When I hear from growers that have experienced problems with fungal fruit infection in the past, breaches in disease control are most often traced to the period of grapevine development around bloom. Some common mistakes include: i) use of the wrong materials (there was resistance to what they used, their mix didn’t cover all diseases, their choice of materials wasn’t very effective, etc), ii) stretching of spray intervals (more than 10-14 days between the immediate pre and post bloom spray), iii) less than optimal coverage (canopies were too dense, canopy management was lacking, sprayers weren’t adjusted for maximum coverage, etc), iv) taking a vacation from farming during this period of time (all of the above?).
If you’re growing bunch rot susceptible wine varieties, fruit-zone leaf removal around or shortly after bloom, can improve coverage and create a fruit-zone environment that is less favorable for the growth of fungal pathogens (For more detailed information see: Early season grapevine canopy management, Part II: Early leaf removal). Strict pre-bloom sucker control can delay the rise of diseases like downy mildew and black rot that emanate from the vineyard floor. Pre-bloom shoot thinning, while shoots can be easily removed by hand, will not only balance canopies with yield but also improve the efficacy and value of fruit protection sprays. Proper weed control/maintenance of row middles and cover crop height can reduce humidity in the vineyard and improve drying time of plant surfaces after rainfall. Integrating these cultural practices into your pre-bloom crop management plan will greatly assist your fungicide applications toward maximizing fruit disease control during bloom.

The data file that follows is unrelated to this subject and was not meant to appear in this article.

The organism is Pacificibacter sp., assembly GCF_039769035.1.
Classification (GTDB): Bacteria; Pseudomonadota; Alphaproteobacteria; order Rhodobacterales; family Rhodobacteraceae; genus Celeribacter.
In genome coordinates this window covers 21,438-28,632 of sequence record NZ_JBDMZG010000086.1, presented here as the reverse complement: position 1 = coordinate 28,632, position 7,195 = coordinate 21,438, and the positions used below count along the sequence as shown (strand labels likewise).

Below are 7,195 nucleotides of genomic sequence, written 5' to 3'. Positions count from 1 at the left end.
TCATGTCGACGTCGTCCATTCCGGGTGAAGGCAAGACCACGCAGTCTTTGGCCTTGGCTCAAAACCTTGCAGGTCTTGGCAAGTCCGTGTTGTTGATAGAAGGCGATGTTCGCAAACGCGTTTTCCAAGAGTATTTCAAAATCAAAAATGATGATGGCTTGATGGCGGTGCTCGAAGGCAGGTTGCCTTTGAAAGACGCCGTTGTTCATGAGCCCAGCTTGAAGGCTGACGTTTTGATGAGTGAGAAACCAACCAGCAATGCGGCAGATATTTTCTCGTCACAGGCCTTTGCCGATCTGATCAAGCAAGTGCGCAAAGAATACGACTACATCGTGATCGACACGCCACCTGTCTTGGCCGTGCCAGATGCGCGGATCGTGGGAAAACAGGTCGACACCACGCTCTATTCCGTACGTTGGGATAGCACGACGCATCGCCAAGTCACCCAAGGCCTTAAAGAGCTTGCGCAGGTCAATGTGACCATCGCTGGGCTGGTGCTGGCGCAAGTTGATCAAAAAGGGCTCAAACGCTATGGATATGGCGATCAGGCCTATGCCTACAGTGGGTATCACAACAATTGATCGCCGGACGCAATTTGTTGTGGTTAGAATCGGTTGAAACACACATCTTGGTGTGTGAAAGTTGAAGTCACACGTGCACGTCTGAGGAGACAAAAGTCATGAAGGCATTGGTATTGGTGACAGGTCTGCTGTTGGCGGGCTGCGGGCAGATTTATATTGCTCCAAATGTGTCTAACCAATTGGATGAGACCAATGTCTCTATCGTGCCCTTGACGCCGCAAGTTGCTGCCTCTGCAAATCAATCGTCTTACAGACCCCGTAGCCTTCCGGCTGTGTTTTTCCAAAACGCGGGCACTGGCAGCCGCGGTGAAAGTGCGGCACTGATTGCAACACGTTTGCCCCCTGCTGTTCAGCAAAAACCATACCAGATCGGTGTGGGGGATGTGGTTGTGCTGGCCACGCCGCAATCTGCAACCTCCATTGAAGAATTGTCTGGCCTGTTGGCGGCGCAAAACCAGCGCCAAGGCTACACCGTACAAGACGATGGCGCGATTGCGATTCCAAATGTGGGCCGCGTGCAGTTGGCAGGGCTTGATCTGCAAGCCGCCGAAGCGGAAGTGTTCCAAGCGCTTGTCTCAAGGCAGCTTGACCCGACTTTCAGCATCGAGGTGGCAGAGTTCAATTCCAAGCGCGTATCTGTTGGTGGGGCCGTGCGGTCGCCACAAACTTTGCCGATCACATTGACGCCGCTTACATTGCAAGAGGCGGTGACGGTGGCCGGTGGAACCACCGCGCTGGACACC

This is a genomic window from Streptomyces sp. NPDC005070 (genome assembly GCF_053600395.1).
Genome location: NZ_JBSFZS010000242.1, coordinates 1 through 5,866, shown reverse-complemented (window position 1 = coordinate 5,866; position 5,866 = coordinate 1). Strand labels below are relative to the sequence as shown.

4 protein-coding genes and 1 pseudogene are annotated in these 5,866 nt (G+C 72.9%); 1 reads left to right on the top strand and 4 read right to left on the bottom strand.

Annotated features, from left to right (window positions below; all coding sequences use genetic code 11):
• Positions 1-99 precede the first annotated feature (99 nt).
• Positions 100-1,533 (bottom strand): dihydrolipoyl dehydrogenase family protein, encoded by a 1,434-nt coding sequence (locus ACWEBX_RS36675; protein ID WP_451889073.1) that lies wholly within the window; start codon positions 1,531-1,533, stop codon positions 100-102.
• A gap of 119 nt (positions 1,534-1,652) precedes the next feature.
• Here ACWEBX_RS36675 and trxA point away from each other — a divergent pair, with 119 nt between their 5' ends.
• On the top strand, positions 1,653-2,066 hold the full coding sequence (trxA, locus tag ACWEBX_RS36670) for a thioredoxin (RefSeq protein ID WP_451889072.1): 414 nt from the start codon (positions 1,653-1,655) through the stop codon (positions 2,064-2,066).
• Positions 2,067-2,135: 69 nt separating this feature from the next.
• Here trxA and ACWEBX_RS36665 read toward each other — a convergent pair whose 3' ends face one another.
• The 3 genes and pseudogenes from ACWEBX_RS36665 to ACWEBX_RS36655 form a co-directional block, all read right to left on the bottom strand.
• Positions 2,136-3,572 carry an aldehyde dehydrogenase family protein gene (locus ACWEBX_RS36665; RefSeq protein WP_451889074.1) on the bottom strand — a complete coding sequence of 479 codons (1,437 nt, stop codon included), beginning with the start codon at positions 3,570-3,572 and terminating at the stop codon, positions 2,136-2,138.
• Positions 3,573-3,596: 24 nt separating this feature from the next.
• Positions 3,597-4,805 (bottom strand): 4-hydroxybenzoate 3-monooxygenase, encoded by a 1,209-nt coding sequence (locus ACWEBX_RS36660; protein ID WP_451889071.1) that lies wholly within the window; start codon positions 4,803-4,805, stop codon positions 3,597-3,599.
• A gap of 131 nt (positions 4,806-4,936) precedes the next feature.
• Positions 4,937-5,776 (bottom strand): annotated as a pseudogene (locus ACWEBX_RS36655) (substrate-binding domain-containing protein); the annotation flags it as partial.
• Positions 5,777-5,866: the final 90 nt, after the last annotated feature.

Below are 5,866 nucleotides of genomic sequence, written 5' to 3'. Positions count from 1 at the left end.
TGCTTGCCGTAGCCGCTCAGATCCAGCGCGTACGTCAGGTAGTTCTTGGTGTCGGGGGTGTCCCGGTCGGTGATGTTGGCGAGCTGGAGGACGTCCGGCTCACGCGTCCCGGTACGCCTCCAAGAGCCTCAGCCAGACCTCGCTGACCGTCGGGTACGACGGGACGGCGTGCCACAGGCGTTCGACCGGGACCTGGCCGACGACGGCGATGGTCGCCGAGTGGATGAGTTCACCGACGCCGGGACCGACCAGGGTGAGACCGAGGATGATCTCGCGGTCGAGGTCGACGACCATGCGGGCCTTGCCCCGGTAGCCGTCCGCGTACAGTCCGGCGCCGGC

For more details on the various diseases and how to deal with them during this critical fruit protection period, you may find it convenient to check out previous posts from April 7 and June 16, 2017:
Insect updates on Grape Berry Moth and Spotted Lanternfly
By Jody Timer, Entomology, Lake Erie Grape Research and Extension Station